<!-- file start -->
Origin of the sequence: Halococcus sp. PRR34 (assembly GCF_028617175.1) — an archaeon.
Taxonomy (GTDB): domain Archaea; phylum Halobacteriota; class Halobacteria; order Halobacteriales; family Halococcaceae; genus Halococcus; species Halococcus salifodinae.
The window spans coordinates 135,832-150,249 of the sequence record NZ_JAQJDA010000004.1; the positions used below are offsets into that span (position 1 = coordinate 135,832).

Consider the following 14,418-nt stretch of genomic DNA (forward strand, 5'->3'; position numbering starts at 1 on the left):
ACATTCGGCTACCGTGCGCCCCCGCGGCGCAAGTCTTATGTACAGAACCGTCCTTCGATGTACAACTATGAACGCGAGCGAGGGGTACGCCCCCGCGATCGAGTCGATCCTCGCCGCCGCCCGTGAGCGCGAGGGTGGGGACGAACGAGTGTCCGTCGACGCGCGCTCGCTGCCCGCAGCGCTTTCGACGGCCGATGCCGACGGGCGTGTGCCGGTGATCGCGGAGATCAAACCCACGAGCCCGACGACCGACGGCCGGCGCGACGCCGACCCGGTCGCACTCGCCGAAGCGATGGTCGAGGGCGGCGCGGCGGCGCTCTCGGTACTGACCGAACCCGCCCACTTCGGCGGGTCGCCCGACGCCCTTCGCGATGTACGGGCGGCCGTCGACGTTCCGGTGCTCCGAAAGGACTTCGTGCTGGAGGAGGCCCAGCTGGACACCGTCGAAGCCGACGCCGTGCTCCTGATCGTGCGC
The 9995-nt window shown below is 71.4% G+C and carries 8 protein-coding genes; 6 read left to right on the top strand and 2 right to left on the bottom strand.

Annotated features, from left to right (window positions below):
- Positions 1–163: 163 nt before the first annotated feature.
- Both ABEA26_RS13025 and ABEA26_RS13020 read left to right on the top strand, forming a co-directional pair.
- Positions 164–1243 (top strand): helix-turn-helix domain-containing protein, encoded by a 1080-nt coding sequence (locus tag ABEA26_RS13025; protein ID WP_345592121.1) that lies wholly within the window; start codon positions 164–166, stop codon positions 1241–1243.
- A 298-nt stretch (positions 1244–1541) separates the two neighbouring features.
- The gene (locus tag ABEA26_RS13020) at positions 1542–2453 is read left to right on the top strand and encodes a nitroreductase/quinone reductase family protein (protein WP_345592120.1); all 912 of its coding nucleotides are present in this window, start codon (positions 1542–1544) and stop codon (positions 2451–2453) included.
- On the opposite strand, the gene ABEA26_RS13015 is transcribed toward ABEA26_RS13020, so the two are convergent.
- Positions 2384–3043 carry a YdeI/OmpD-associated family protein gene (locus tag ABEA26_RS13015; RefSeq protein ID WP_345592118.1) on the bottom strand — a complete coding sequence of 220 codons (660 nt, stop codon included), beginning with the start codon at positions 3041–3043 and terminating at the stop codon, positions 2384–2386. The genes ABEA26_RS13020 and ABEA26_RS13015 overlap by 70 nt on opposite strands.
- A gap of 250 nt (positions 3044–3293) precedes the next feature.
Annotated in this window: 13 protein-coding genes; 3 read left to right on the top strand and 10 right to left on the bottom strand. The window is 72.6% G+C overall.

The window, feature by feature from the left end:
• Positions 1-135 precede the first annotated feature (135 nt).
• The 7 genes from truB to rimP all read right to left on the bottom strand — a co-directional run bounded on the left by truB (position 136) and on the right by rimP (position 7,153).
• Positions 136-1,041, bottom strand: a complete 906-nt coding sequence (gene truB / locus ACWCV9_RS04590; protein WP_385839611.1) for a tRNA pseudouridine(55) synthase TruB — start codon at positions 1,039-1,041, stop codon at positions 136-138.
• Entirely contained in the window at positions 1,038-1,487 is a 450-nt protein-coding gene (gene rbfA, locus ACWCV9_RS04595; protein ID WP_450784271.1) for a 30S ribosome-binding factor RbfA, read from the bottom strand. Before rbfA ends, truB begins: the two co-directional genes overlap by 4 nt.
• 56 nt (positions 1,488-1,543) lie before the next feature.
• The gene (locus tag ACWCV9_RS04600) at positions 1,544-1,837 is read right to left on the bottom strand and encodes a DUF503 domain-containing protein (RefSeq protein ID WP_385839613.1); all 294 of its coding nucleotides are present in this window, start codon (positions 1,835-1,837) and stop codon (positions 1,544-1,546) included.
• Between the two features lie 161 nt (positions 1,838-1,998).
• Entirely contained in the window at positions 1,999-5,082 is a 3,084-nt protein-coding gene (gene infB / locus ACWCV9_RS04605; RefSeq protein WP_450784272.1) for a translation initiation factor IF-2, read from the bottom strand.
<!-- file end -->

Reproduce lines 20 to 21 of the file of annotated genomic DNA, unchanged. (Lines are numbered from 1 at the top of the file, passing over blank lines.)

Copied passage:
• Positions 136-1,041, bottom strand: a complete 906-nt coding sequence (gene truB / locus ACWCV9_RS04590; protein WP_385839611.1) for a tRNA pseudouridine(55) synthase TruB — start codon at positions 1,039-1,041, stop codon at positions 136-138.
• Entirely contained in the window at positions 1,038-1,487 is a 450-nt protein-coding gene (gene rbfA, locus ACWCV9_RS04595; protein ID WP_450784271.1) for a 30S ribosome-binding factor RbfA, read from the bottom strand. Before rbfA ends, truB begins: the two co-directional genes overlap by 4 nt.